Cost of doing business is the most pressing issue in New York's agricultural community. That's the top and bottom line of the latest member survey by New York Farm Bureau.
NYFB surveyed members by e-mail, according to Julie Suarez, director of public policy. High costs were cited by 47% of respondents. State taxes and regulatory environment were the leading cost factors.
"Low prices paid to farmers" came in a distant second with 14% calling it the worst problem. Next came "loss of farmland", noted by 12%. Those issues beat out other pressing issues including energy costs, reliable and consistent labor supply, international competition and environmental restrictions – although they factor into the higher costs.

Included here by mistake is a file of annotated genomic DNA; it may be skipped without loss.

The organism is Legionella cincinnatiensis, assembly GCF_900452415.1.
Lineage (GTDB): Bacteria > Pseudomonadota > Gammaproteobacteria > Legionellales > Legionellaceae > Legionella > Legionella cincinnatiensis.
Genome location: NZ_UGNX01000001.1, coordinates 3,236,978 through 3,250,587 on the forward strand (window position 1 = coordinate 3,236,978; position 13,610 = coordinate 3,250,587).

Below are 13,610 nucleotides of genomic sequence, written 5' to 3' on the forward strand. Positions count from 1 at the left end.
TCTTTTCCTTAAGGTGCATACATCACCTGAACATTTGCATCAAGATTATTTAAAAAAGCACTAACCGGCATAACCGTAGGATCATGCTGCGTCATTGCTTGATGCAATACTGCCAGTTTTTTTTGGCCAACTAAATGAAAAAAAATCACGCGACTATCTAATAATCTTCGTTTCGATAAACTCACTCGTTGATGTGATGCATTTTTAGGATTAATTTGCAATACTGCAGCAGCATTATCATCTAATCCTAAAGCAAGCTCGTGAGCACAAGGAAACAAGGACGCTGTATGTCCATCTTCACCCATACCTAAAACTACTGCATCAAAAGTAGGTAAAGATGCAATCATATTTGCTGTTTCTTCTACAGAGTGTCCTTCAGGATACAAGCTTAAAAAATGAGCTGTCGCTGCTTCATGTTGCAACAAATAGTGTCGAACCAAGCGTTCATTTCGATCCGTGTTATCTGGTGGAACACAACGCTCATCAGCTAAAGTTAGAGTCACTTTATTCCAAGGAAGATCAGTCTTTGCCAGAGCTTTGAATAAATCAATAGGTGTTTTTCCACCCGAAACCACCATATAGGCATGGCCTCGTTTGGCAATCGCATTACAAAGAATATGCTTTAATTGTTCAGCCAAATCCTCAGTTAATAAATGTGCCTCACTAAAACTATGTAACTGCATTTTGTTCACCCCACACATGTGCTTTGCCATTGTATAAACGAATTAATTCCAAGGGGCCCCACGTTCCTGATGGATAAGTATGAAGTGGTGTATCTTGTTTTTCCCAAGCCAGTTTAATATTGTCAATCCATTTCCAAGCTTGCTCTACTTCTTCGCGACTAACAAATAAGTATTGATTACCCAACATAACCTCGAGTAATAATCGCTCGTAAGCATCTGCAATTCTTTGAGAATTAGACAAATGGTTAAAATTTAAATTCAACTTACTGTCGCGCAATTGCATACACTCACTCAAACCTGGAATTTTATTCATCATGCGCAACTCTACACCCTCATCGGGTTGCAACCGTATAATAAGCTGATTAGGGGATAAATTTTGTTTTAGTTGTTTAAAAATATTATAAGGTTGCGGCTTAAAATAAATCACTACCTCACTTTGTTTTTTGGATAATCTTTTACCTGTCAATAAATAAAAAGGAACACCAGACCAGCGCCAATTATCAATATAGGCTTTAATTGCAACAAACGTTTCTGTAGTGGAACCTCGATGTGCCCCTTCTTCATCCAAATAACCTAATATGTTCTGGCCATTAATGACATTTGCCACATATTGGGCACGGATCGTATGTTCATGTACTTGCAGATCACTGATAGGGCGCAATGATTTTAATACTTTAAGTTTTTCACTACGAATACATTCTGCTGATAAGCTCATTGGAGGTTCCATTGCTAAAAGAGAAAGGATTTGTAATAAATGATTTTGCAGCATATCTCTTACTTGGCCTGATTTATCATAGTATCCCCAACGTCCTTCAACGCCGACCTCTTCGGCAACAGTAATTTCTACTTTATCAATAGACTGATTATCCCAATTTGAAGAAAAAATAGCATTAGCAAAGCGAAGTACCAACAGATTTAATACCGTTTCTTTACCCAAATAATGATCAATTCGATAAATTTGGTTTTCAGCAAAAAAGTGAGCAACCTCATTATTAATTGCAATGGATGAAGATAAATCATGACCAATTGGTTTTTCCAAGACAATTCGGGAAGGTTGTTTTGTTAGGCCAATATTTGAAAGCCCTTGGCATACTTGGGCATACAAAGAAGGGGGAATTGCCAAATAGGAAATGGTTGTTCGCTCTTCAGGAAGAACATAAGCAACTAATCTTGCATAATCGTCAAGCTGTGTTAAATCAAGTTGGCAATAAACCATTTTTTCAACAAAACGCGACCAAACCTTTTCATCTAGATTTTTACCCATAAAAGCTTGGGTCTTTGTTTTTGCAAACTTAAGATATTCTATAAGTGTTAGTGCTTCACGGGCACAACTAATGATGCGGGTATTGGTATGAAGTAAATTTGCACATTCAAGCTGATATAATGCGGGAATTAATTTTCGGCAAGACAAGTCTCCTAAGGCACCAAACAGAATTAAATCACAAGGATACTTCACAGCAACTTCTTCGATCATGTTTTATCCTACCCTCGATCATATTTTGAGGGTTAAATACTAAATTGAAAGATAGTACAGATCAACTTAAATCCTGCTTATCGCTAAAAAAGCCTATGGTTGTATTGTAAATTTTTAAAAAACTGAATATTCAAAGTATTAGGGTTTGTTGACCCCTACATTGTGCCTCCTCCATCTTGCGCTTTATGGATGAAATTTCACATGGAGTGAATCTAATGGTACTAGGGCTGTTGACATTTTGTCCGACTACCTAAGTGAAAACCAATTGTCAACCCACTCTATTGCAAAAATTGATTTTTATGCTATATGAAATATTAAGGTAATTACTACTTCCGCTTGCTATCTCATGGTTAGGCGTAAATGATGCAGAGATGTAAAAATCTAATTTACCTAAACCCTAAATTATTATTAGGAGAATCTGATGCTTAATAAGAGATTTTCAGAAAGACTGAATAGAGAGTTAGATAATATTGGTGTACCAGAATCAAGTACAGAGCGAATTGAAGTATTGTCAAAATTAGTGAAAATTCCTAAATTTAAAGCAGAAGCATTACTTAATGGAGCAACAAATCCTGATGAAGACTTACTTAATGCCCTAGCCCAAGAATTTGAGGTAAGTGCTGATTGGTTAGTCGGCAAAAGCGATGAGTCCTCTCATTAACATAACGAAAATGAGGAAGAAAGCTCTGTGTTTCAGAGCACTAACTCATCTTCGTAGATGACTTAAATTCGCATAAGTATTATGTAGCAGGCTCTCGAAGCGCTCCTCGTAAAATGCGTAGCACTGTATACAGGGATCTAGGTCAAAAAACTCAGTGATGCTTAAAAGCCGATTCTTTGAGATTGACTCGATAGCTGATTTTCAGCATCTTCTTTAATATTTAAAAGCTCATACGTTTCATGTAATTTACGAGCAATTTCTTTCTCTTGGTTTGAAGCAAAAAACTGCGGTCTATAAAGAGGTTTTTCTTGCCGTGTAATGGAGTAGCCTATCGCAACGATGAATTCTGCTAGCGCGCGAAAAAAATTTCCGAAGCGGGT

"Every sector of our membership ranked the cost of doing business in New York as the most critical issue to be addressed," notes Suarez. "We continue to try and convince our leaders in Albany that they must address this issue or watch our farms disappear."
The survey found surprisingly little difference between farmer-members and associate members. In fact, 45% of farmer-members ranked "cost of doing business" as most pressing; 53% of associate members ranked it first.
Of the respondents, 49% were full-time farmers, 21% were part-time farmers, and 13% were in agricultural careers. Another 7% were landowners while 5% were members simply because they believed farming is important.